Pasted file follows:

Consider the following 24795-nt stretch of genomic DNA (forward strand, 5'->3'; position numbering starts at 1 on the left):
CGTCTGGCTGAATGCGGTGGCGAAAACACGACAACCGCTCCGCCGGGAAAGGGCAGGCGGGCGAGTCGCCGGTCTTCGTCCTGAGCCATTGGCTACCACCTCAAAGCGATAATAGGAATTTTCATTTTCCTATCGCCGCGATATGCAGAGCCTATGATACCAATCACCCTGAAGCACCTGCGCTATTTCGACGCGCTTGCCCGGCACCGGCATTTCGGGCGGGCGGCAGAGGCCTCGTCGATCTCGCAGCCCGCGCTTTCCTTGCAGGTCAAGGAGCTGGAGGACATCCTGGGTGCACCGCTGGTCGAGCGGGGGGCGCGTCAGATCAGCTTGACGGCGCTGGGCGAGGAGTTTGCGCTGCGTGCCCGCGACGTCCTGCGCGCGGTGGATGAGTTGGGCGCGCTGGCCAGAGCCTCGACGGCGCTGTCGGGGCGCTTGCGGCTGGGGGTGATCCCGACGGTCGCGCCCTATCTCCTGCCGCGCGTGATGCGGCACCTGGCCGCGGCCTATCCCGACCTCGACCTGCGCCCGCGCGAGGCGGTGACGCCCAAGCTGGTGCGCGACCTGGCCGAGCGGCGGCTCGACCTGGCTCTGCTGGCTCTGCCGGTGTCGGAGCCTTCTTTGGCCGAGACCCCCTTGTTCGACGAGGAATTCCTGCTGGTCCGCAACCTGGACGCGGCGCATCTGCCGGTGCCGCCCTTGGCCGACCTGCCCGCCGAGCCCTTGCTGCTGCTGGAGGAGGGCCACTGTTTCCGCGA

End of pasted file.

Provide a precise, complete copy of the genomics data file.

Consider the following 24795-nt stretch of genomic DNA (forward strand, 5'->3'; position numbering starts at 1 on the left):
CGTCTGGCTGAATGCGGTGGCGAAAACACGACAACCGCTCCGCCGGGAAAGGGCAGGCGGGCGAGTCGCCGGTCTTCGTCCTGAGCCATTGGCTACCACCTCAAAGCGATAATAGGAATTTTCATTTTCCTATCGCCGCGATATGCAGAGCCTATGATACCAATCACCCTGAAGCACCTGCGCTATTTCGACGCGCTTGCCCGGCACCGGCATTTCGGGCGGGCGGCAGAGGCCTCGTCGATCTCGCAGCCCGCGCTTTCCTTGCAGGTCAAGGAGCTGGAGGACATCCTGGGTGCACCGCTGGTCGAGCGGGGGGCGCGTCAGATCAGCTTGACGGCGCTGGGCGAGGAGTTTGCGCTGCGTGCCCGCGACGTCCTGCGCGCGGTGGATGAGTTGGGCGCGCTGGCCAGAGCCTCGACGGCGCTGTCGGGGCGCTTGCGGCTGGGGGTGATCCCGACGGTCGCGCCCTATCTCCTGCCGCGCGTGATGCGGCACCTGGCCGCGGCCTATCCCGACCTCGACCTGCGCCCGCGCGAGGCGGTGACGCCCAAGCTGGTGCGCGACCTGGCCGAGCGGCGGCTCGACCTGGCTCTGCTGGCTCTGCCGGTGTCGGAGCCTTCTTTGGCCGAGACCCCCTTGTTCGACGAGGAATTCCTGCTGGTCCGCAACCTGGACGCGGCGCATCTGCCGGTGCCGCCCTTGGCCGACCTGCCCGCCGAGCCCTTGCTGCTGCTGGAGGAGGGCCACTGTTTCCGCGA